MINNEAPOLIS – The Minneapolis City Council overwhelmingly passed a city ordinance on Friday which establishes a minimum wage of $15 an hour for businesses operating within city limits.
On Wednesday the council’s Committee of the Whole recommended to the full council that the $15 minimum wage ordinance be passed, reports MinnPost. At that meeting the committee voted 11-1 in favor of the ordinance. As every member of the council sits on the Committee of the Whole, this makes passage all but assured heading into Friday.
Prior to the vote itself, City Council members lauded the efforts of activists from a variety of groups for their efforts in pushing the council to approve the minimum wage increase.
“This is a huge victory for workers in Minneapolis,” Council Member Lisa Bender said at the meeting, reports the Star Tribune. “Thank you for all of your work and all that you’ve done.”
Council Member Blong Yang was the only no vote at both the Committee and full council votes, reports the Star Tribune. He expressed concerns that the new minimum wage would have adverse affects on the ward he represents. Before the vote Yang read a statement listing his concerns, which included that the ordinance might negatively affect small business owners, minority entrepreneurs, and youth workers.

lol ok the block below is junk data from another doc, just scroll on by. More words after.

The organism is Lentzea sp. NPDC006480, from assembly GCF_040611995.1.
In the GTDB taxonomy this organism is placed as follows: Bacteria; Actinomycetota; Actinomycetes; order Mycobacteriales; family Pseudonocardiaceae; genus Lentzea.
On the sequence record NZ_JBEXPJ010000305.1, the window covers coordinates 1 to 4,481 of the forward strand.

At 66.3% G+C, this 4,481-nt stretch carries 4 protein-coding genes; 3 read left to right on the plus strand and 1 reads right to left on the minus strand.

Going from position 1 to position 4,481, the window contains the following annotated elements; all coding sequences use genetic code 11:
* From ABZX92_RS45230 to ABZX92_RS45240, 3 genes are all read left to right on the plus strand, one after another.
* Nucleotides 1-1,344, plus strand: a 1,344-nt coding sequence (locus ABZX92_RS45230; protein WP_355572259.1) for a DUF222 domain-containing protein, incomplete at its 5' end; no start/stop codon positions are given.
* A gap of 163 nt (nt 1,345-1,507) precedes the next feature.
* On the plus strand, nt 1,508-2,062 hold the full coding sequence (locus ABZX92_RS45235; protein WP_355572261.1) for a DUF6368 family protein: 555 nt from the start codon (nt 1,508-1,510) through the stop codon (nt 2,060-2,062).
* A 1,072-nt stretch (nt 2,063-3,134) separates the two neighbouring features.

Minneapolis Congressman Keith Ellison celebrated the vote by posting a video of himself performing a song for the occasion on his Twitter account.
The Minneapolis City Council just approved raising the minimum wage to $15!
That’s such good news, I had to sing a song to celebrate. pic.twitter.com/puxBV8lA7G
— Rep. Keith Ellison (@keithellison) June 30, 2017
The Committee of the Whole made some significant changes to the proposed ordinance Wednesday prior to passing it on to the full council.
Council Member Jacob Frey was the chief author of an amendment which gave businesses with 100 or more employees five years to phase in the wage increase, reports Minnpost. Smaller businesses would have seven years to do the same. That means by 2024 everyone working in Minneapolis would be earning at least $15 an hour. The controversial tip credit measure was left out of the bill, and from 2024 onward the minimum wage will be pegged to inflation by the same formula as determines the statewide minimum wage.
Alpha News previously reported on a study from the University of Washington which found that Seattle’s large increase in the minimum wage had an adverse affect on the actual earnings of low income workers. Workers on average worked 9.4 percent less hours after the wage increase.
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